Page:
In addition to the knowledge transfer programmes, we are also offering a consultancy programme that will take the companies from an examination of their current capacity for innovation through the creative thinking and ideas generation process to market readiness. In the process, we support the company as they go through significant culture change, developing an appropriate and supportive organisational infrastructure that embeds creativity and innovation as an integral part of their management process.
Interestingly, the strongest interest to date has come from large companies (with 900 or more employees). The issue that most of them have identified in our meetings with them has been the translation of thought to deed, of idea to product or service. They almost all employ innovation specialists, identified by team or department, but have all experienced the difficulty of moving from research to implementation, from early adopters to mainstream take up. Some of the articulated barriers have included silo mentality, reluctance (or lack of know-how) for multi disciplinary collaboration, and, notoriously, fear of risk and terror of failure. In many cases, the unarticulated barrier has been a lack of a systematic process, recognised and adopted throughout an organisation, giving people the confidence and the techniques to engage and to achieve success.
So this is what we do with our multi-sector clients – we lead them through an integrated innovation process that, importantly, starts with the strategic context. We get to understand their market place, the mission and goals of the organisation, their innovation readiness and their existing portfolio of products and services. We look at the external environment, identifying the trends that will impact in the next ten or so years, from climate change to political change to consumer behaviour. Then we instigate the systematic process that looks at customer needs and designs solutions, ensuring that the best ideas are grounded in a reality tested by a 3600 examination of necessary teams, competitive advantage and quantified results. Proof of concept is tested by iteration and reiteration before being pitched effectively and taken to market. Finally, we work with the client to shape a new organisational infrastructure that supports a culture of relentless customer focus, collaboration and innovation.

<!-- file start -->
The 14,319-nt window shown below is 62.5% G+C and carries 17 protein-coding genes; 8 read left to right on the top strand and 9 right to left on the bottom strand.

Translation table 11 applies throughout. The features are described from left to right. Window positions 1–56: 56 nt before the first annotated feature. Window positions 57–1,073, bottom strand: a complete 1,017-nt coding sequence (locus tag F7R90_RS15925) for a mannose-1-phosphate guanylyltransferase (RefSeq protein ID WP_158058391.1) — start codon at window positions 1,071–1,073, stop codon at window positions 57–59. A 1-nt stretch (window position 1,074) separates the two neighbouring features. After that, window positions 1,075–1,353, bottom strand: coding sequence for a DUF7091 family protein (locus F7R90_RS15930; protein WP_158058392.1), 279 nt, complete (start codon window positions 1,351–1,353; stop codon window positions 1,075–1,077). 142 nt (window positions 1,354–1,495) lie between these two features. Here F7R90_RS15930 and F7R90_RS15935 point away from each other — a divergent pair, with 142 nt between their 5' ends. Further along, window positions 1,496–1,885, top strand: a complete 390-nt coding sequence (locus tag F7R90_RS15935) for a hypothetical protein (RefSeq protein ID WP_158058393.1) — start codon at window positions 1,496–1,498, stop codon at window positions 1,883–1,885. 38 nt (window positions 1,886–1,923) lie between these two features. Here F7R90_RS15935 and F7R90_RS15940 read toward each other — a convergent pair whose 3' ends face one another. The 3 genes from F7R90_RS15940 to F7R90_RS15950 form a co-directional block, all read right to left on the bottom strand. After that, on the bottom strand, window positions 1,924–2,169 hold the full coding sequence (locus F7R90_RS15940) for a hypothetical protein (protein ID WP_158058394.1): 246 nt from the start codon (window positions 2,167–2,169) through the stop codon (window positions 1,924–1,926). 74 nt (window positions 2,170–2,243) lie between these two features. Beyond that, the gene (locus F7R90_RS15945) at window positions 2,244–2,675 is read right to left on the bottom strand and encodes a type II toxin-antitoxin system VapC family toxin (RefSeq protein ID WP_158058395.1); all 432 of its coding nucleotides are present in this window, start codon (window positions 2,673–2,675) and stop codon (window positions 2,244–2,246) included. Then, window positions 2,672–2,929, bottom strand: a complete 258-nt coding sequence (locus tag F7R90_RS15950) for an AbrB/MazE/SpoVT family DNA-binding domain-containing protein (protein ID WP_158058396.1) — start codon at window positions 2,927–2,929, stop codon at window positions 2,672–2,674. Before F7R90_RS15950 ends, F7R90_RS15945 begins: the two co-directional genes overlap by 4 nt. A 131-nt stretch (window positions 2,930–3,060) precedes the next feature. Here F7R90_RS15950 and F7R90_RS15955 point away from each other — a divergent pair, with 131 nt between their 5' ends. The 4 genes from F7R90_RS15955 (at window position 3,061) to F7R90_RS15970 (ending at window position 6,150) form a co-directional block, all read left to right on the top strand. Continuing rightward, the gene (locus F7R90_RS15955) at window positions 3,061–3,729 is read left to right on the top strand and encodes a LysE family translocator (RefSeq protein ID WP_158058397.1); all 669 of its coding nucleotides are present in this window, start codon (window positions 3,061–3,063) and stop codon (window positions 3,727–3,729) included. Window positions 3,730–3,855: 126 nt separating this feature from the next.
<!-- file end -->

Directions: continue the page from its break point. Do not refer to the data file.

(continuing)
I should admit that it gives me a secret pleasure that this process, which companies from all sectors benefit from, effectively reflects the creative process – the creative jamming as we come up with the ideas; the rehearsals as we get the concept and innovation pitch perfect; and finally the performance as we hit the market place. That thought anchors me as I take my creative sector experience into new markets – it’s real, this business about the creative sector leading the world! In May 2010, a major IBM survey of more than 1,500 Chief Executive Officers from 60 countries and 33 industries worldwide, revealed that “Chief Executives believe that, more than rigour, management discipline, integrity or even vision, successfully navigating an increasingly complex world will require creativity.” [IBM 2010 Global CEO Study, see image below]
Many of the CEOs in that survey will have been based in Africa. We are looking forward to the challenge of working with them as we embark on this latest adventure, working with African partners to nurture and facilitate African innovation as the continent continues to strengthen its claim to become a major economic powerhouse across the globe.